Supernatural Book Review: “Coyote’s Kiss”

COYOTE'S KISSBasically, there are two types of Supernatural tie-in novels. The first are essentially one-off stories that involve Sam and Dean investigating a case where we generally meet new villains and victims we’ll never see again. These can be hit or miss in terms of enjoyability. The second type are those like Rebecca Dessertine’s book “One Year Gone” (read the review here), which I thought was distinctive because it really made an effort to fill in the blanks of the missing year before season 6 began, focused primarily on Sam and Dean, and was also very consistent with the characterization of the Winchester brothers that we know from the show.

Then came “Supernatural: Coyote’s Kiss”, by Christa Faust, the most recent Supernatural tie-in novel that’s actually more like the first type. Only it’s different because it’s probably the most interesting of all the one-off cases explored in the books and contains characters that I actually grew to care about. In other words, I really liked this book.

“Coyote’s Kiss” purports to take place between the season 6 episodes “Caged Heat” and “Appointment in Samara”. Some of you may be thinking there’s not enough time between those two episodes for “Coyote’s Kiss”. It doesn’t really matter. The only thing that does matter in terms of timeline is the fact that Sam is soulless, Dean knows all about it, and the question of whether Sam’s soul will be retrieved is mentioned in the book.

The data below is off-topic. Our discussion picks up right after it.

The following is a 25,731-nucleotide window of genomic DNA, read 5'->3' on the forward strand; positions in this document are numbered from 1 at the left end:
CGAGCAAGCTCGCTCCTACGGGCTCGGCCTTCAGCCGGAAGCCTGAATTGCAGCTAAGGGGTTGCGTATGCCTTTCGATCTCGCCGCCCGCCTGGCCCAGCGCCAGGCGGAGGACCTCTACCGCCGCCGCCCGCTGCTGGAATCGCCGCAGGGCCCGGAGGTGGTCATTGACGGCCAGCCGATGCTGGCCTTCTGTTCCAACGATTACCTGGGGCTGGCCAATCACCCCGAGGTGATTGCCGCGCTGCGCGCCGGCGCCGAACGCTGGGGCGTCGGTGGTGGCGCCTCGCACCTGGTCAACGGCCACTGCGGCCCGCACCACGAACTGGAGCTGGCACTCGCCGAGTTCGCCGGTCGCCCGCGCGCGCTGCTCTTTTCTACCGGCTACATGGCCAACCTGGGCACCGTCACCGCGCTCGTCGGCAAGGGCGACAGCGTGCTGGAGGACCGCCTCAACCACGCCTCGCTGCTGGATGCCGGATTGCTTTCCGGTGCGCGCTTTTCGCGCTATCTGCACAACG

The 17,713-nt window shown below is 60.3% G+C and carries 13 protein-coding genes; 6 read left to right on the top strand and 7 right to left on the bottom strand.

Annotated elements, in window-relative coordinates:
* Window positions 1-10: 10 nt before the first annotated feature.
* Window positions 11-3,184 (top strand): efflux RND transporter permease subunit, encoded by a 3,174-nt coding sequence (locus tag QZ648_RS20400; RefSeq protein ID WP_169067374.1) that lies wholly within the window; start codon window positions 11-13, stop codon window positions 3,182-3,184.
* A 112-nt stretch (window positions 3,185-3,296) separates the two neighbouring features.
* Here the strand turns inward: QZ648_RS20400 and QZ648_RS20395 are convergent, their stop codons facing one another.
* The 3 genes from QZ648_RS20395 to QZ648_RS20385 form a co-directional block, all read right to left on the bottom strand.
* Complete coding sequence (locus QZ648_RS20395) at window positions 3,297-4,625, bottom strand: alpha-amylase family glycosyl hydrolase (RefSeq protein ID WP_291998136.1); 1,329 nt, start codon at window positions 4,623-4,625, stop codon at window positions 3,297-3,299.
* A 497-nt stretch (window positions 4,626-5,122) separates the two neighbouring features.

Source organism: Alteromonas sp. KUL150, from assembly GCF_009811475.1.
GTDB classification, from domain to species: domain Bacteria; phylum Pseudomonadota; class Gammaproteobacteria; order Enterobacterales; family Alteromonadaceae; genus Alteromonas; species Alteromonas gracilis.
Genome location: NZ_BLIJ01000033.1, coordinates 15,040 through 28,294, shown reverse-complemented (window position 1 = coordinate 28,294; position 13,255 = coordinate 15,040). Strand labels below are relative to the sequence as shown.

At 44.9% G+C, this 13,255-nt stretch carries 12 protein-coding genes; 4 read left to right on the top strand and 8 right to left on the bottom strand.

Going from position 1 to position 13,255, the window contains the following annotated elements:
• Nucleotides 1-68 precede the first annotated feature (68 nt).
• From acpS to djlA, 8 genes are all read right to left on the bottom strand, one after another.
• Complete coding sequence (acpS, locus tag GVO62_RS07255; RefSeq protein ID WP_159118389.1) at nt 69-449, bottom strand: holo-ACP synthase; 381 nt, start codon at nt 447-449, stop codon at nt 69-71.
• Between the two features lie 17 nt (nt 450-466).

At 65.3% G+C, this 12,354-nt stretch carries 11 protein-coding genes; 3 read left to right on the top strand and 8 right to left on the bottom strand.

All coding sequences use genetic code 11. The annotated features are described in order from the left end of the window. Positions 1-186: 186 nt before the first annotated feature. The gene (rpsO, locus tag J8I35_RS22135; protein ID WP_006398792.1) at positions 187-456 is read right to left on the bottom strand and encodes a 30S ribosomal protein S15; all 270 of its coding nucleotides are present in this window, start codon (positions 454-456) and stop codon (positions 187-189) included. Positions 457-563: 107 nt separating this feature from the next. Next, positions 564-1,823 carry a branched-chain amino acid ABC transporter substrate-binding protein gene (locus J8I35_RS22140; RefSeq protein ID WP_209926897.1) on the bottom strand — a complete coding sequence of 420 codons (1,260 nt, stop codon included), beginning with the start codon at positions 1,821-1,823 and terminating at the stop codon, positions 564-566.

Basically, the boys stumble upon a very interesting hunt that begins with immigrants trying to cross from Mexico into the United States. When people start dying in an extremely violent manner (seriously, the book ups the gore factor) and a portion of a van literally disappears, the boys head to investigate. They soon meet up with an impressive female hunter named Xochi, who comes from a long line of hunters. Xochi is, by far, one of the strongest young female characters in the Supernatural universe. Yes, she’s described as attractive, and Dean’s into her from the start, but that doesn’t diminish the fact that she rivals the Winchesters in their hunting and fighting skills, as well as the fact that she’s obviously mature and knowledgeable. She has her own connections (which really help her and the Winchesters as they team up to fight their most recent foe) and her own tortured history involving her sister. Xochi’s characterization doesn’t feel cheap or rushed. I actually kind of wished we could see her on the show.

As the brothers and Xochi investigate a female creature known as a Borderwalker (who can travel between dimensions), they travel around the southern United States and into Mexico. The personalities of Dean and Soulless Sam are pretty consistent with the characters we know from the show. The backstory of the book’s secondary characters are also interesting and sympathetic. The descriptions and scale of the monsters in “Coyote’s Kiss” are impressive and probably too expensive for what we would see on our television, but coolnonetheless.

I think that fans of the show will be particularly receptive to this book. To read an excerpt that we previously posted, click here.